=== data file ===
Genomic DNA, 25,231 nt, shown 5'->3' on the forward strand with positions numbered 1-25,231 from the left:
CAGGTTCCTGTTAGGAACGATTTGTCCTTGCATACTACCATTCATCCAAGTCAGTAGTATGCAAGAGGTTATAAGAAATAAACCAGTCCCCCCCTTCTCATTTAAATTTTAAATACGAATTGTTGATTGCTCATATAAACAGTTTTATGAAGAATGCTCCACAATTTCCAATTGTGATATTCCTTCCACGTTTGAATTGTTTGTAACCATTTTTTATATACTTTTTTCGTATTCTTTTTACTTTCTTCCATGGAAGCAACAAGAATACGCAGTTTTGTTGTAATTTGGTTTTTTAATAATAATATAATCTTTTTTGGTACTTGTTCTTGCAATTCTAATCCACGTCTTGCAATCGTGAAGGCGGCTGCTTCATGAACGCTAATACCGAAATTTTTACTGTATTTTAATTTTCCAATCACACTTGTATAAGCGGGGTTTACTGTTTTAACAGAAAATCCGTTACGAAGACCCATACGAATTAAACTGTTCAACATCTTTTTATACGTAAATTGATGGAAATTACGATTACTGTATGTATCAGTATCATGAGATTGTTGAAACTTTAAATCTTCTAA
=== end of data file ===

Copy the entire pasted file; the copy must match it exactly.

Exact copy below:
Genomic DNA, 25,231 nt, shown 5'->3' on the forward strand with positions numbered 1-25,231 from the left:
CAGGTTCCTGTTAGGAACGATTTGTCCTTGCATACTACCATTCATCCAAGTCAGTAGTATGCAAGAGGTTATAAGAAATAAACCAGTCCCCCCCTTCTCATTTAAATTTTAAATACGAATTGTTGATTGCTCATATAAACAGTTTTATGAAGAATGCTCCACAATTTCCAATTGTGATATTCCTTCCACGTTTGAATTGTTTGTAACCATTTTTTATATACTTTTTTCGTATTCTTTTTACTTTCTTCCATGGAAGCAACAAGAATACGCAGTTTTGTTGTAATTTGGTTTTTTAATAATAATATAATCTTTTTTGGTACTTGTTCTTGCAATTCTAATCCACGTCTTGCAATCGTGAAGGCGGCTGCTTCATGAACGCTAATACCGAAATTTTTACTGTATTTTAATTTTCCAATCACACTTGTATAAGCGGGGTTTACTGTTTTAACAGAAAATCCGTTACGAAGACCCATACGAATTAAACTGTTCAACATCTTTTTATACGTAAATTGATGGAAATTACGATTACTGTATGTATCAGTATCATGAGATTGTTGAAACTTTAAATCTTCTAA